Al-Sadr demands date for US pullout

Iraqi Shia leader Muqtada al-Sadr has called on his community's senior religious leaders to insist on a timeline for a US troop withdrawal.

    Worshippers at Friday prayers listen to al-Sadr's message

    "This is a message from Sayid Muqtada. I call on all religious and political powers that pushed towards the elections and took part in them to issue an official statement calling for a timetable for the withdrawal of the occupation forces from Iraq," Sayid Hashim Abu Raghif told worshippers gathered for Friday prayers in the Shia city of Kufa.

     

    Al-Sadr, who earlier belittled last week's vote, said he would no longer refrain from commenting on political developments in Iraq after keeping quiet for months, according to a statement Abu Raghif read from al-Sadr to thousands of worshippers.

     

    West's pawn

     

    "I stood aside for the elections and did not stand against them as I did not want to show disobedience toward the Marjaiya [senior Shia clergy]. I did not join these elections so that I wouldn't be one of the West's pawns.

     

    Muqtada al-Sadr commands the
    loyalty of tens of thousands

    "The West is so proud that they have held the elections but I would ask: Who is responsible for the blood that day?" he asked.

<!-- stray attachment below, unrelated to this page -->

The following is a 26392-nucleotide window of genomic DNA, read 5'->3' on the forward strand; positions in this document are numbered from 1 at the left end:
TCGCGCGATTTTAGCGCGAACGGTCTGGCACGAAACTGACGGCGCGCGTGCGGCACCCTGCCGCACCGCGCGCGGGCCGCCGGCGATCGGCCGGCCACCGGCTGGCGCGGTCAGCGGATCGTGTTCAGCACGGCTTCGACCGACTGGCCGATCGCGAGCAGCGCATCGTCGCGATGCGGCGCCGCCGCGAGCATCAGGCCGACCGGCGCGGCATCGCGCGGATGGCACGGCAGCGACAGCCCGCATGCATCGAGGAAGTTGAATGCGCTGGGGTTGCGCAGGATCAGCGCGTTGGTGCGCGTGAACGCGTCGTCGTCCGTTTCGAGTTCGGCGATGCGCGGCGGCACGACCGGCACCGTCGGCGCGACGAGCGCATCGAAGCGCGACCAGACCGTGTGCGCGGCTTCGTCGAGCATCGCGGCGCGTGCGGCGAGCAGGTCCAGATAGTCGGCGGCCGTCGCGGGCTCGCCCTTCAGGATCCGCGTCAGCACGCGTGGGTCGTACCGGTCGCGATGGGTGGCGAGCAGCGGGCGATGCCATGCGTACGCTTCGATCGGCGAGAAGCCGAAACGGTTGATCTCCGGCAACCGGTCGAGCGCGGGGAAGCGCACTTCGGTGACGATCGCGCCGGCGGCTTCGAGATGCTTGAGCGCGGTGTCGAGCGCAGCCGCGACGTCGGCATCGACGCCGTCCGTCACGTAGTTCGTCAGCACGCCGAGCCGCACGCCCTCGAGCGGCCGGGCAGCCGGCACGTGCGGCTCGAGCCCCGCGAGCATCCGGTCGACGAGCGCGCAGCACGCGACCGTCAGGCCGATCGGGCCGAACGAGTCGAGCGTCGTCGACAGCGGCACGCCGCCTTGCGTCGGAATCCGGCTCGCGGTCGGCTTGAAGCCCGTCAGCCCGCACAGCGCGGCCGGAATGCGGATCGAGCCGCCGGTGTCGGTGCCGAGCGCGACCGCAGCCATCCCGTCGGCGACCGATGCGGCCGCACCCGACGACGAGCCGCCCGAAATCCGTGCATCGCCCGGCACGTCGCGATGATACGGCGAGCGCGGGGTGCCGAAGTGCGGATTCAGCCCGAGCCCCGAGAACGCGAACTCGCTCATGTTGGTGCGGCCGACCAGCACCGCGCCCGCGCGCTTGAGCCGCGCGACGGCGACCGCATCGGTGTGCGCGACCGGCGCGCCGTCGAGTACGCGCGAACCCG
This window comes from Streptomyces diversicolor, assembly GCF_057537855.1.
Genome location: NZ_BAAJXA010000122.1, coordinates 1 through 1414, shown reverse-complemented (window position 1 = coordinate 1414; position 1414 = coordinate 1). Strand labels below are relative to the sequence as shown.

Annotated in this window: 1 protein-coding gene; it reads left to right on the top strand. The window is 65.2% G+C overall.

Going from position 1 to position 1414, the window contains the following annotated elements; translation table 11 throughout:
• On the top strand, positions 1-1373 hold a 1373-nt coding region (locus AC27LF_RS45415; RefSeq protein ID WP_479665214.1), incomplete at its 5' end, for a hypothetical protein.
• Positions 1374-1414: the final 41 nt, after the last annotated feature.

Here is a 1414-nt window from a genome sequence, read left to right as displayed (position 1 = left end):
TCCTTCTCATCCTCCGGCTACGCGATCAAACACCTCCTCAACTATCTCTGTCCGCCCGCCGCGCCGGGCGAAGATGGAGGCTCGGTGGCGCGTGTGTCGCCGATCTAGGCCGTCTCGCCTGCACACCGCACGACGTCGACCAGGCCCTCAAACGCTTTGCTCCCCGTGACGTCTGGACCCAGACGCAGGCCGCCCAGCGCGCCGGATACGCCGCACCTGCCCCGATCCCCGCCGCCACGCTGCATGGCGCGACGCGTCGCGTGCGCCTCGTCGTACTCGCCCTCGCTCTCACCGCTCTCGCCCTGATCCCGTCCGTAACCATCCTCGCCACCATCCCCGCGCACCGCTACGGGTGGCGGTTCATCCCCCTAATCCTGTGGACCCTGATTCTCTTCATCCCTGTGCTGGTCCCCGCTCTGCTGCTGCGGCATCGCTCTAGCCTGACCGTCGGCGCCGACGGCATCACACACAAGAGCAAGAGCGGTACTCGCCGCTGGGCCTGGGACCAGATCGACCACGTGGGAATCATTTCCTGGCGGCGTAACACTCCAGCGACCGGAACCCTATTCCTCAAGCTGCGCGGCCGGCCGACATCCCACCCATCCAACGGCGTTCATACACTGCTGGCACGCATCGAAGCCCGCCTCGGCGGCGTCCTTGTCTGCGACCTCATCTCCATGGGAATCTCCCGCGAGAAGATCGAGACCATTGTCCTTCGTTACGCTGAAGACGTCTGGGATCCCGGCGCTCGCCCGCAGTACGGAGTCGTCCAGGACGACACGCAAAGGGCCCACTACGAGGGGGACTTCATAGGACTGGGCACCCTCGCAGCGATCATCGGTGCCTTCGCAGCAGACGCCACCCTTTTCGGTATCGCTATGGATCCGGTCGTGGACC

Al-Sadr was referring to the death of at least 36 Iraqi civilians and a security officer in attacks mounted as elections were held.

     

    A majority of Shia, who make up about 55% of the population, voted in an affirmation of the political process championed by their most senior religious figure, Iranian-born Ayat Allah Ali al-Sistani.

     

    Al-Sadr's al-Mahdi Army militia battled US troops for seven months last year before laying their arms down in October.

    SOURCE: Agencies


    YOU MIGHT ALSO LIKE

    'We will cut your throats': The anatomy of Greece's lynch mobs

    The brutality of Greece's racist lynch mobs

    With anti-migrant violence hitting a fever pitch, victims ask why Greek authorities have carried out so few arrests.

    The rise of Pakistan's 'burger' generation

    The rise of Pakistan's 'burger' generation

    How a homegrown burger joint pioneered a food revolution and decades later gave a young, politicised class its identity.

    From Cameroon to US-Mexico border: 'We saw corpses along the way'

    'We saw corpses along the way'

    Kombo Yannick is one of the many African asylum seekers braving the longer Latin America route to the US.